# evelynciara

Karma: 2,746

I’m a machine learning engineer on a team at PayPal that develops algorithms for personalized donation recommendations (among other things). Before this, I studied computer science at Cornell University. I also manage the Effective Public Interest Computing Slack (join here).

Obligatory disclaimer: My content on the Forum represents my opinions alone and not those of PayPal.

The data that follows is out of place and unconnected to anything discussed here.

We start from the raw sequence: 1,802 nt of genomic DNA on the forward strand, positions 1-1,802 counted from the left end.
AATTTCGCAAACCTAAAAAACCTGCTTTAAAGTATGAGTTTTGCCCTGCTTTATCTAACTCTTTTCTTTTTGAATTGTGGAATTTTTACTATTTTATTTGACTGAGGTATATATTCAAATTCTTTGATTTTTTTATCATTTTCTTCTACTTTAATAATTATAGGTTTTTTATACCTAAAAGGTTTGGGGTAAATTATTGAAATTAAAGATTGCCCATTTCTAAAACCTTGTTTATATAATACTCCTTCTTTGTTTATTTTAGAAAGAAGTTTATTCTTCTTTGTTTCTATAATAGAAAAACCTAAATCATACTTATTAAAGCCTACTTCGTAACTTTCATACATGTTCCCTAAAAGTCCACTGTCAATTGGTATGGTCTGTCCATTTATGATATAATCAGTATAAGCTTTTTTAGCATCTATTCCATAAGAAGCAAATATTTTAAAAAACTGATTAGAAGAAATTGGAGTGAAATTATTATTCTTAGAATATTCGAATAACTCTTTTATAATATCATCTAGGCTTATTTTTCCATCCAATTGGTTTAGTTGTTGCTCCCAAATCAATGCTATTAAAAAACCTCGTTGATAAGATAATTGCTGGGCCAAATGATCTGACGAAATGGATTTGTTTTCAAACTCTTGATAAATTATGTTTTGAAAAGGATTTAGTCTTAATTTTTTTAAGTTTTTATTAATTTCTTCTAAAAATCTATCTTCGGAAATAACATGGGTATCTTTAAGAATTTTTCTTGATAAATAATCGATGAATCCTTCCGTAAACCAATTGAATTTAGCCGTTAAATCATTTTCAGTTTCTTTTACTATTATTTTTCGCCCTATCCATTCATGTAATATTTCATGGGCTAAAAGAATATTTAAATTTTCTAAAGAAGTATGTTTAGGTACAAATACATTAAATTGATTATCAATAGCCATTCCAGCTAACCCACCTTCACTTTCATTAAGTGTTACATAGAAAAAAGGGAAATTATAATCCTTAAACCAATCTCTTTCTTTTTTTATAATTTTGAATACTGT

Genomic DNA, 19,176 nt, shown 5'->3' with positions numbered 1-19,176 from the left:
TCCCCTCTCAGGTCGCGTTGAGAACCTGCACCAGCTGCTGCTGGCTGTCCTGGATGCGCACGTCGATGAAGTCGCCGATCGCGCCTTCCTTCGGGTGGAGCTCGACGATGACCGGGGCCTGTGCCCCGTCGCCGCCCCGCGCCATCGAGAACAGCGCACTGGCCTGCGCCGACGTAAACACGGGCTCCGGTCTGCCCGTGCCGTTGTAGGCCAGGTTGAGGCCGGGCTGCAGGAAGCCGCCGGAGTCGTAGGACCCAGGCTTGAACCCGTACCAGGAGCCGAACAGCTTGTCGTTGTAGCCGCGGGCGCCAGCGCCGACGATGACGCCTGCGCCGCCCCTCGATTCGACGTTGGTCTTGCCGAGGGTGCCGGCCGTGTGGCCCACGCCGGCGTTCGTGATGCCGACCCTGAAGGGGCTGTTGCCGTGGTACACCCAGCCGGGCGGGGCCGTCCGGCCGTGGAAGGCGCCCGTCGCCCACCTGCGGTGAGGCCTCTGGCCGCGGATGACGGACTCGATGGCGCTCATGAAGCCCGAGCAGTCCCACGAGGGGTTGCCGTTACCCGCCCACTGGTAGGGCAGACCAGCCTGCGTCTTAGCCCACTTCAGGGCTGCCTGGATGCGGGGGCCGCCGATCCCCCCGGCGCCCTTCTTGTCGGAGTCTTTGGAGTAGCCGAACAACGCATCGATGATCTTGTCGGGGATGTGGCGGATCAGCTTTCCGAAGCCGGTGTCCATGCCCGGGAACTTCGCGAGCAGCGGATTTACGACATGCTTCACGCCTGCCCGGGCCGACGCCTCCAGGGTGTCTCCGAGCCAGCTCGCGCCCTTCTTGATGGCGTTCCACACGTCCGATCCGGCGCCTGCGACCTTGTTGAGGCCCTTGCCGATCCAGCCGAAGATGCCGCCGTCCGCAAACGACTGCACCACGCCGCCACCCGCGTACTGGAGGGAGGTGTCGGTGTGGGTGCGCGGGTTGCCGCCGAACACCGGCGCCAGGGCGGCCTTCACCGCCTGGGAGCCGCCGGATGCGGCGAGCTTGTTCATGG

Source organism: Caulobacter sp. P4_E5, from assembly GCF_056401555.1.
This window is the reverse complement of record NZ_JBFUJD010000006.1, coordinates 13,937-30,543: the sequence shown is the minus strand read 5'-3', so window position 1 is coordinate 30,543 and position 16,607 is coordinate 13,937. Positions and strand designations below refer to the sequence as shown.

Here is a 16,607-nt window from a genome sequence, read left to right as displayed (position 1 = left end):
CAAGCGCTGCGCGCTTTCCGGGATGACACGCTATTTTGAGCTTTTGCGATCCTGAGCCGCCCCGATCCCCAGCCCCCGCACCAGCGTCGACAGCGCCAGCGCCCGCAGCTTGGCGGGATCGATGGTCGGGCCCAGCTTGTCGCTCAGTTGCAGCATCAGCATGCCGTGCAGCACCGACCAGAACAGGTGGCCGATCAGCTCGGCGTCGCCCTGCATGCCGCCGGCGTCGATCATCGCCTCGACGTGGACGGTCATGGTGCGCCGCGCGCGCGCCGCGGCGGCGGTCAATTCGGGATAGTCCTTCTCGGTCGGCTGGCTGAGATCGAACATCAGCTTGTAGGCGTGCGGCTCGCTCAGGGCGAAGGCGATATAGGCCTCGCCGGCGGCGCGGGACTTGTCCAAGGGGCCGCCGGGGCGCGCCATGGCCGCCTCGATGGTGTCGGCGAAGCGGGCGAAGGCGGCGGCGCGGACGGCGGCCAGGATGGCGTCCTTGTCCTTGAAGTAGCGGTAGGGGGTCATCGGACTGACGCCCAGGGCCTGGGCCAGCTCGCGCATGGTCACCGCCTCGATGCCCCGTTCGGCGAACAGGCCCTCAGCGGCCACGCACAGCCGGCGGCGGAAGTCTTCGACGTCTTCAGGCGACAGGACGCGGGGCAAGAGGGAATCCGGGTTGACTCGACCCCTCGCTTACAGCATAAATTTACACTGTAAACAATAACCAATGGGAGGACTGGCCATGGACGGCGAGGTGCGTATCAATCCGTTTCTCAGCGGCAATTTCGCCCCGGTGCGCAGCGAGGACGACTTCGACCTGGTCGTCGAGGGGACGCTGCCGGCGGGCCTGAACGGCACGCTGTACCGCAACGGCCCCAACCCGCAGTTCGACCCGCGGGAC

I also offer copyediting and formatting services to members of the EA community for $15-35 per page, depending on the client’s ability to pay. DM me for details. I’m also interested in effective altruism and longtermism broadly. The topics I’m interested in change over time; they include existential risks, climate change, wild animal welfare, alternative proteins, and longtermist global development. A comment I’ve written about my EA origin story Pronouns: she/​her, ella, 她, 彼女 Links: “It is important to draw wisdom from many different places. If we take it from only one place, it becomes rigid and stale. Understanding others, the other elements, and the other nations will help you become whole.” —Uncle Iroh • I think some of us really need to create op-eds, videos, etc. for a mainstream audience defending longtermism. The Phil Torres pieces have spread a lot (people outside the EA community have shared them in a Discord server I moderate, and Timnit Gebru has picked them up) and thus far I haven’t seen an adequate response. # [Question] Should U.S. donors give to an EA-fo­cused PAC like Guard­ing Against Pan­demics in­stead of in­di­vi­d­ual cam­paigns? 20 May 2022 23:49 UTC 8 points 6 comments1 min readEA link • Good post! I’ll take another look later. Nitpick: Utilitarianism has tenets, not tenants. • I’ve had an idea like this before! In my concept, the user would select the criteria that they value, and the app would only show them the places that are Pareto optimal with respect to those criteria. • Are shortforms supposed to show up on the front page? I published a shortform on Sunday and noticed that it did not appear in the recent activity feed, but older material did. Also, does anyone else think that the shortform section should be more prominent? It’s a nice way to encourage people to publish ideas even if they’re not confident in them, but my most recent one has gotten little to no engagement. • Big O as a cause prioritization heuristic When estimating the amount of good that can be done by working on a given cause, a good first approximation might be the asymptotic behavior of the amount of good done at each point in time (the trajectory change). Other important factors are the magnitude of the trajectory change (how much good is done at each point in time) and its duration (how long the trajectory change lasts). For example, changing the rate of economic growth (population growth * GDP/​capita growth) has an trajectory change in the short run, as long as humanity doesn’t expand into space. We break it down into a population growth component, which grows linearly, and a component for the change in average welfare due to GDP per capita growth[1]. GDP per capita typically grows exponentially, and welfare is a logarithmic function of GDP per capita. These two trends cancel out, resulting in a linear trend, or . If humanity expands into space, then economic growth becomes a quartic trend. Population growth becomes cubic, since humanity can fill an amount of space in time.[2] The average welfare due to GDP per capita growth is still linear. Multiplying the cubic and linear trends yields a quartic trend. So increasing the probability that space colonization goes well looks more important than changing the rate of economic growth on Earth. Surprisingly, the trajectory change caused by reducing existential risk is not an exponential trend. Existential risk reduces expected welfare at each point in time by a factor of , where is the probability of catastrophe per unit of time. This exponential trend causes all trajectory changes to wash out as becomes very large. The amount of good done by reducing x-risk from to is , where is the welfare trajectory conditional on no existential catastrophe. The factor increases to a maximum value and then decays to 0 as approaches infinity, so its asymptotic behavior is . So the trajectory change caused by reducing x-risk is , or whatever the asymptotic behavior of is. On the other hand, the amount of good done by changing the trajectory from to is . So if you can change the trajectory to a that will grow asymptotically faster than , e.g. by colonizing space, then this may be more important than reducing x-risk while holding the trajectory constant. 1. ^ Change in GDP per capita may underestimate the amount of welfare created by technological progress. I’m not sure if this makes the change in average welfare a super-linear growth trend, though. 2. ^ # [Question] Are there good in­tro­duc­tory ma­te­ri­als that ex­plain how char­ity eval­u­a­tion works? 6 May 2022 3:03 UTC 25 points 6 comments1 min readEA link • I’m willing to do this work for$15-35 per page (depending on the author’s ability to pay); I’m very detail-oriented and like this kind of stuff. I can only really copyedit/​proofread posts written in American English, but I can do formatting for any text. I could probably do one or two copyediting or formatting jobs per weekend.